The World Around Us:
Diane Fingar, one of our Board members, recently was rewarded for years of study and volunteer work with her wildlife rehabilitation license! Dedicated to animals all her life, Diane also focuses on humane education and legislation when not busy in her elementary school classroom.
With spring around the corner, it’s likely that many of us will soon encounter young wildlife in our backyard or nearby woods. While always amazing to watch, there may be times when we wonder if that young bird, rabbit, or fawn may be in need of help. Often young animals appear to be struggling, helpless, or even orphaned as we watch them, feeling unsure of whether to step in or let mother nature take its course.
However, these young animals are going through an important stage of their development and will have a better chance of surviving if we leave them. There are a few things to remember should you find yourself in that predicament.
One of the most common calls to wildlife rehabilitators is from those who have found a young bird on the ground. Often referred to as a fledgling or brancher, these young birds are strengthening their wings and learning the skills necessary for flight. This is normal. Although it may not be apparent, their parents are watching in nearby trees and are anxious for you to move away. If you see a young bird or brancher in your yard, make sure all your pets are kept indoors until the bird has had time to move to safety. If you see a nest nearby, you can carefully place the bird back in it if you are sure that the nest belongs to this bird. It’s a myth that a mother bird will not care for its young if they have been handled by a human.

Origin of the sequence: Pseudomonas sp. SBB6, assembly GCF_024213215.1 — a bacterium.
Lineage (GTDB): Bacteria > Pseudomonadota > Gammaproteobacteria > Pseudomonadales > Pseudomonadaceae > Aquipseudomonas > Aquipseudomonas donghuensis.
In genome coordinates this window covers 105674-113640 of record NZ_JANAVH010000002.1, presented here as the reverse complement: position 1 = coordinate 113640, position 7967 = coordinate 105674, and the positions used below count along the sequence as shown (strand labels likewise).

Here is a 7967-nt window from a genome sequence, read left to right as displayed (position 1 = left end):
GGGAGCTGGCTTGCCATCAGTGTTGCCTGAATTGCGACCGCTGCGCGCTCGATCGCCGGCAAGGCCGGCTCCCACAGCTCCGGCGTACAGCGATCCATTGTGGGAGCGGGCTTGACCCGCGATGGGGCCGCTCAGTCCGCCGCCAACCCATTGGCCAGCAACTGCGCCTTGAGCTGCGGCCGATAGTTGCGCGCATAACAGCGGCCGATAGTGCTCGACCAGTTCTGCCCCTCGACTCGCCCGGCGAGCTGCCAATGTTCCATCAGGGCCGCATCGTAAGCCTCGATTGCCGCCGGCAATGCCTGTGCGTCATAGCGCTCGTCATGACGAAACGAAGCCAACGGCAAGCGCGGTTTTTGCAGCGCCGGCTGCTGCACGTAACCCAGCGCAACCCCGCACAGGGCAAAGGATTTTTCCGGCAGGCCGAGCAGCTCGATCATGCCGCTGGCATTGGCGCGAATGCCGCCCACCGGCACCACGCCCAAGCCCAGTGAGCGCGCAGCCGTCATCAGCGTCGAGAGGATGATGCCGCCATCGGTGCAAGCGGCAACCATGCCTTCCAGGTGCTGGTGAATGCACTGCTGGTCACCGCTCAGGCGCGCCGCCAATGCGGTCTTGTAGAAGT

Young rabbits and fawns are also often seen alone in the spring. As with the birds, they are probably not orphaned. Mother rabbits and deer are known to leave their young for hours before returning. Even though they may appear to be out of sight, they are actually nearby. All too often, a wildlife enthusiast will remove young rabbits or fawns thinking they are abandoned. Doing this not only jeopardizes their health, but also risks their chances of survival if not released quickly back into their habitat. Interestingly, young fawns and rabbits who have been mistakenly removed, and then returned to the same location, even after a few days, have been known to be reunited with their parents.
If you do come across an injured and/or orphaned animal, keep in mind that they require a tremendous amount of care. Many need hourly feedings, special cages, continued heat sources, and even medication. For this reason it is always best to contact a wildlife rehabilitator when you find an animal that appears injured and/or requires attention. You can find a list of wildlife rehabilitators located throughout the state on NYSHA’s website.
Seeing young wildlife in spring is a thrilling and cherished sight. With an understanding that animal parents do a much better job at raising their young than humans, it’s usually best to let them be while enjoying the beauty of it all.
New York State Humane Association Humane Review, Vol. XXXII, Winter/Spring 2018.